A £450,000 project will explore whether water from disused mines has the potential to play a vital role in Wales’ energy supply for years to come.
The mines in Wales played a crucial role in sparking the Industrial Revolution, but once abandoned the pumps that kept them dry were often turned off and the mines filled with water.
Climate Change Minister Julie James confirmed the funding would allow the Coal Authority to investigate whether this water, which is heated by geological processes, could be used to heat homes, businesses and industry across Wales.
Sites will be mapped to give a high-level assessment of where the greatest potential lies, with more detailed feasibility studies carried out on those deemed to have the most realistic likelihood of connecting to existing buildings and new developments .
Around 40% of the energy used in Wales provides heat to homes, businesses and our industry.
Most of this heat comes from gas, but by 2025 there will be no gas connections in new homes in Wales to support decarbonisation efforts.
Mine water is a sustainable, low-carbon heat source that could compete with utility gas prices and deliver carbon savings of up to 75% compared to gas-fired heating.
The Minister said: “Improving the energy efficiency of homes is essential as we tackle the climate emergency and build a stronger, greener and fairer Wales.
“To achieve this, we need to think innovatively and ensure that we meet future renewable energy needs. So I look forward to hearing what the Coal Authority will uncover in the course of its work.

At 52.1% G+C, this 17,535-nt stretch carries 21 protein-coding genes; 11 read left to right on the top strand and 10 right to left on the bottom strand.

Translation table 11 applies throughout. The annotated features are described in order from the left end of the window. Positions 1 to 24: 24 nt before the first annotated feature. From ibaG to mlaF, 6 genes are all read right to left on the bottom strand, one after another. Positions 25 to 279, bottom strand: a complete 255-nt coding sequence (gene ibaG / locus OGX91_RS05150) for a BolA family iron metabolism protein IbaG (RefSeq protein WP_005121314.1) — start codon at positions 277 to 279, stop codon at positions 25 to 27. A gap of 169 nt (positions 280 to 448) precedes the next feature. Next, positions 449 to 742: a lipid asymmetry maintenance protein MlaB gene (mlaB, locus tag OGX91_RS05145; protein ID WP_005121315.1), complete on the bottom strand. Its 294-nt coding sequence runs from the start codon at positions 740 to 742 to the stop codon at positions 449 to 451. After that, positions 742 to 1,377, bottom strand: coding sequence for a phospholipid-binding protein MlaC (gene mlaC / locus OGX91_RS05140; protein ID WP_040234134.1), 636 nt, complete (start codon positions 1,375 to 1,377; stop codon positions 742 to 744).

“It’s very exciting that communities can be a few feet away from a technologically ready alternative to traditional heating methods that could help us on our journey to a Net Zero Wales by 2050.”
The Welsh Government has bold ambitions to see the entire public sector carbon neutral by 2030, and it is believed that heat from mine water could provide these bodies with an alternative solution to their current heating supply.
Any identified opportunities for heating mine water also have the potential to bring communities back to life, as well as create a host of benefits to the economy – including jobs and manufacturing.
At Taff’s Well, the natural flow of hot water from Wales’ only hot spring provides heating for the nearby park lodge and local primary school, which is similar to how a spring water system mine might work.
Clr. Tina Leyshon, Cabinet Member for Climate Change and Business Services, Rhondda Cynon Taf County Council, said: “We are excited about the possibility that this same type of technology could be used to capture the heat that is also found in flooded mines in South Wales, so deep that they are also heated by geological processes.
“Our goal is to be a carbon neutral council by 2030, and for the county borough to be as close to carbon neutral as we can achieve by then. The search for new technologies to ensure a just transition is a key element.
“The Taff’s Well Hot Springs Project is a project that we are very proud of. The project to explore the potential of this technology through the mining grid will hopefully play an important role in ensuring the long-term energy security of our communities.
Gareth Farr, Head of Heat and By-Products Innovation at the Coal Authority added: “Mine water from disused coal mines can be used to support heating networks, providing safe, low-carbon heat to buildings.
“We look forward to working with the Welsh Government on this first-of-its-kind project to highlight the opportunity for such technology, creating a green future for the former coalfields of Wales.”